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Injury and Insult: SURE Strategies

00:00AM Aug 04, 2008
The following information is bonus material from Top Producer. It corresponds with the article "Injury and Insult” by Greg Vincent. It can be found on page 14 of the Summer 2008 issue.
SURE Strategies In the Face of Disaster
While USDA is still evaluating the newest farm law and writing the interpretation of the rules, one thing is emerging as crystal clear: the Supplemental Revenue Assurance Program (SURE) will provide an outlet for several producers who didn't have crop insurance in this year of disasters, thanks to the delays in getting a farm bill through Congress.
A provision in the farm bill's permanent disaster title (SURE) allows producers to take advantage yet this year, regardless of your coverage level or policy type. A fee of $100 per crop in each county you farm will make you eligible to receive disaster payments if you qualify, even if you did not have crop insurance this year.
Brad Lubben, Extension farm policy specialist at the University of Nebraska says there is a one-time provision in the new farm law that allows farmers to come back and pay the equivalent of catastrophic coverage (CAT) or the non-insurable assistance program (NAP) fees to qualify for the permanent disaster coverage. The deadline for paying the fee at your local FSA office is September 16, 2008. To qualify your farm must be located in declared agricultural disaster county, or be adjacent to a county declared an agricultural disaster. In the event you are among one of only a few farmers in your county suffering a disaster, you can still qualify if you suffer more than a 50% crop loss.
"The benefit calculation is a complicated formula because it's a function of the insurance package you bought. The insurance protection level you buy, essentially multiply it by 115% and that's your SURE protection level. So if you buy 70% coverage, you multiply it by 115% and you get about 80% coverage. The limitation to that is SURE can't protect you above 90% coverage. So if you buy insurance at 80%, 115% is 92%. You can't get 92%, it's capped at 90%,” Lubben says.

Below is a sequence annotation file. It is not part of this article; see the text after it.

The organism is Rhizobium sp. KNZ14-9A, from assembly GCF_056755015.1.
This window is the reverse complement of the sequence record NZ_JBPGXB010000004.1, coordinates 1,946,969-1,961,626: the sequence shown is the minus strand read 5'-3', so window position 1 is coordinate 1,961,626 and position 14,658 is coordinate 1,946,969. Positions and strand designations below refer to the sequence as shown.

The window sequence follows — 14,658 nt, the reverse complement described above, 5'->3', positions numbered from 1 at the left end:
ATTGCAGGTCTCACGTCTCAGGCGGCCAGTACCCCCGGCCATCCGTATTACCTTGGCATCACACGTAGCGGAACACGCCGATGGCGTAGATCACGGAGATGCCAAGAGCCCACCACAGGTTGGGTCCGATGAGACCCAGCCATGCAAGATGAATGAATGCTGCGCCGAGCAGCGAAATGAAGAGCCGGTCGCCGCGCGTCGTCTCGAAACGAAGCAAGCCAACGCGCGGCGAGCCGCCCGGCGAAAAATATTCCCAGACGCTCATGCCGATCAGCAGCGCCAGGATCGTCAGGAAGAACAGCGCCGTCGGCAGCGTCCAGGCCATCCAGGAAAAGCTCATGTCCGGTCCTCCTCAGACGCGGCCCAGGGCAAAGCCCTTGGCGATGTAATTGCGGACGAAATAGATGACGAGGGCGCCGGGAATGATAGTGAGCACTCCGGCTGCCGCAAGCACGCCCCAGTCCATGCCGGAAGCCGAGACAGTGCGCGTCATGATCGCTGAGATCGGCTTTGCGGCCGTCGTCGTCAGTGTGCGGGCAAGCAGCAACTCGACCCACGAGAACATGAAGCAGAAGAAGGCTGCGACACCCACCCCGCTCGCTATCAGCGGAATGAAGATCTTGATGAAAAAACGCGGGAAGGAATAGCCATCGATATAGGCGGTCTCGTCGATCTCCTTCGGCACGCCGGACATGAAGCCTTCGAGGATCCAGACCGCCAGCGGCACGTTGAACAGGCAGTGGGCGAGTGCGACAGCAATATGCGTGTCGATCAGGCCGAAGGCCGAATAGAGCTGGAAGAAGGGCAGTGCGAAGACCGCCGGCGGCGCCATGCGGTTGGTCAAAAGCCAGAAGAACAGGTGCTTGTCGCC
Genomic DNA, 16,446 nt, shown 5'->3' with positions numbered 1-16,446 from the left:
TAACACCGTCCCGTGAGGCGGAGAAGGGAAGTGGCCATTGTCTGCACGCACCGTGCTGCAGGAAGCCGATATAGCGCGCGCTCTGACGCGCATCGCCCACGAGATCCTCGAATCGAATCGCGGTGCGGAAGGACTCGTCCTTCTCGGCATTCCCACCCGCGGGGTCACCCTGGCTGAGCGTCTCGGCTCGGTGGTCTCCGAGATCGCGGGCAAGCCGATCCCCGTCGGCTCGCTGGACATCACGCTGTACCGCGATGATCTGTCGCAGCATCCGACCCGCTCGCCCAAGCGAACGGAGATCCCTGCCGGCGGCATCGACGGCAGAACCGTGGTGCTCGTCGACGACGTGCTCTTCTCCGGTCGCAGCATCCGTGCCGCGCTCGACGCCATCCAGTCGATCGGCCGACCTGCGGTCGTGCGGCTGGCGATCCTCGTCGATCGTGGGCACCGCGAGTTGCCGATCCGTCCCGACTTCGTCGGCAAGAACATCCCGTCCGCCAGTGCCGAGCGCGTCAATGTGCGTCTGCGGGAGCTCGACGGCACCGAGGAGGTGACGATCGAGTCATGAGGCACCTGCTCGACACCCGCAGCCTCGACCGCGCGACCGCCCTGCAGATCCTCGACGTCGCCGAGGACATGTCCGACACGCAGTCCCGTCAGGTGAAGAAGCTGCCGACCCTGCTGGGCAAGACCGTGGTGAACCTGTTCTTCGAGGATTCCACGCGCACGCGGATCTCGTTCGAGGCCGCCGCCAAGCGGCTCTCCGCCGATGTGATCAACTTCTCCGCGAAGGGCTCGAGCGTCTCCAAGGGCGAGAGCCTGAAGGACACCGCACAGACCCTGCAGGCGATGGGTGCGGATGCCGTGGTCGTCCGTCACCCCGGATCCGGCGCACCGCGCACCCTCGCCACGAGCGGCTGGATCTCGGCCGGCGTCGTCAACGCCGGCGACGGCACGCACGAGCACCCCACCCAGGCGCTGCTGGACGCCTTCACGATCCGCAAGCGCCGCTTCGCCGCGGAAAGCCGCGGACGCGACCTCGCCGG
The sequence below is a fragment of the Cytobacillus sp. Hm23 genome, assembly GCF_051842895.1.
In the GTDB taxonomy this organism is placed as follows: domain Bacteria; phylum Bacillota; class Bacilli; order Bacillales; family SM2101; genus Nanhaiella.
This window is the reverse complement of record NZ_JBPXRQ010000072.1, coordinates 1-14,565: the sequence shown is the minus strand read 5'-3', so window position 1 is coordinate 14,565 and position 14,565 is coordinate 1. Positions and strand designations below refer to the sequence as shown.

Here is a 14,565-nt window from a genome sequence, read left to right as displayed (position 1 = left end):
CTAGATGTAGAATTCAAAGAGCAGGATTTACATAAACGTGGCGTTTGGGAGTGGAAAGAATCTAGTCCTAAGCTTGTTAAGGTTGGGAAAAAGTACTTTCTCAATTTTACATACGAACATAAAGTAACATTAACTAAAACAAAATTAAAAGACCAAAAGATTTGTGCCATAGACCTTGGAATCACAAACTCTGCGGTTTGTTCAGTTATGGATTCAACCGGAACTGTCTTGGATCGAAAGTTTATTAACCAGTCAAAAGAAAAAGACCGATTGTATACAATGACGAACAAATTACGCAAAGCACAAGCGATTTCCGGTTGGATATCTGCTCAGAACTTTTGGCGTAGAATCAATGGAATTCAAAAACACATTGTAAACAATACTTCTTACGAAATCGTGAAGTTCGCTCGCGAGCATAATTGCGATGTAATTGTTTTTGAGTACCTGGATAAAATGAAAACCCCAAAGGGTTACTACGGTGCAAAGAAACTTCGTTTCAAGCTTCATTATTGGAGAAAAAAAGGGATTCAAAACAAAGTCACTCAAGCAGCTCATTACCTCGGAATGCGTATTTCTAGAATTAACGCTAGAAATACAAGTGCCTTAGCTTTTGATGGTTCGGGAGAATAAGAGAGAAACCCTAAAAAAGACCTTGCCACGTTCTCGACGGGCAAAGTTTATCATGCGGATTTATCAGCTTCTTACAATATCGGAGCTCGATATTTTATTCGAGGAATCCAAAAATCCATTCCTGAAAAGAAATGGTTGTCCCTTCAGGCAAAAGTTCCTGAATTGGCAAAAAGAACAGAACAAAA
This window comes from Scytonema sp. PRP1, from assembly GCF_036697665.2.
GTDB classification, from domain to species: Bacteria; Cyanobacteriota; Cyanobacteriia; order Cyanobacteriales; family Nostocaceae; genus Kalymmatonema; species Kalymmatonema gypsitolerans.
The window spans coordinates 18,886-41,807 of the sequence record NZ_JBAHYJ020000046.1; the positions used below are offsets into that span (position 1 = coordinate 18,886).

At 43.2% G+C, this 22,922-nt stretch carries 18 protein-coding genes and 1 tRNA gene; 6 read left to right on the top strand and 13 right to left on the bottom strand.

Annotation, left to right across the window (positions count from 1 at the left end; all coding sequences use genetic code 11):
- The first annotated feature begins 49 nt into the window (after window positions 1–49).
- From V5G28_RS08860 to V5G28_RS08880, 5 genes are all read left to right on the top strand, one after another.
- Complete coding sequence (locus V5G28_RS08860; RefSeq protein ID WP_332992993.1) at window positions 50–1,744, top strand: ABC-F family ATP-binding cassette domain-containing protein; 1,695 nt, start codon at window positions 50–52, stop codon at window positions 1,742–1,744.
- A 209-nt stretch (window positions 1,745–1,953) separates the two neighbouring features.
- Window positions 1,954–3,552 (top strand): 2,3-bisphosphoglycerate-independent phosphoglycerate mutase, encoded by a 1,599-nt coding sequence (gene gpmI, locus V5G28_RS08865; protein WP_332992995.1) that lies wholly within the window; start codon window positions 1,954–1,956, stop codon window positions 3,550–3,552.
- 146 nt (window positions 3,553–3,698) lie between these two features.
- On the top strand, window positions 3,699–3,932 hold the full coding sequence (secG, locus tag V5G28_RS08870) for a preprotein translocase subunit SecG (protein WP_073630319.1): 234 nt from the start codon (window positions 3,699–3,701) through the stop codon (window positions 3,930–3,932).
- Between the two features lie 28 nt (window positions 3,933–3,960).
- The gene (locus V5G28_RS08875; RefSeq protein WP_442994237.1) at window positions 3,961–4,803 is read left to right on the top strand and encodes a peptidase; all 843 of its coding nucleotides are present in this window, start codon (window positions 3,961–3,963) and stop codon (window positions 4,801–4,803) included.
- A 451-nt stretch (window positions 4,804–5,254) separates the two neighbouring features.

This year, if you pay the CAT or NAP fees, you're basically "betting on the come,” because the regulations are still being written, says Iowa State University Extension farm management specialist Steve Johnson. Since the program puts a cap of $100 per crop, $300 per county, or $900 per farm on the NAP and CAT fees, and any crops already insured with buy-up insurance will count as a credit towards the fees, he believes it's a worthwhile roll of the dice.
In future years, Kansas State University Ag Economist Art Barnaby sees opportunity for farmers to reduce their risk by streamlining production. "I think the first strategy you'll see is less wheat in the Corn Belt,” Barnaby says. "There will be a bigger incentive to get the land into corn and soybeans when you consider what you can get from disaster and crop insurance protection. If you're a single enterprise farm, then the SURE program will collapse into an insurance guarantee because it's crop insurance also. So if you only have one crop, it's like another insurance program on that crop.”
An example of this is how SURE benefits from a failure of one crop can be cancelled out by a bumper crop of another, says Lubben.
"You'll calculate losses across the whole farm on all crops,” Lubben says. "So a wheat failure followed by a good corn crop probably won't get you a payment. But a farm-wide failure of all crops, you're likely to see a SURE payment on top of an insurance payment.
The way SURE works would be to essentially cover part of the deductible on other insurance policies. Lubben says. In the event of a true crop disaster, because the program pays 115% of the policy, you are essentially covering the part of the crop that is not covered by insurance policies.
"SURE is really designed to cover that shallow loss region. It covers loss at a higher level than where the insurance alone would and it covers losses down to the level where the insurance level would kick in.”
Barnaby believes the program is probably better for farmers selecting revenue-type policies. However, the questions won't be answered until USDA is finished evaluating and interpreting the law.
"We don't know exactly how the price selections are going to be defined, but the way I read the legislation is the coverage is actually a little higher under SURE if you buy a revenue-based policy, because of the way the price selection issue is done and that's based off of futures,” Barnaby says.
"There are about three different ways you can define what the price is. That sounds stupid, but when you read the law there are three ways you can define what the crop insurance price is. It makes a big difference in the outcome.”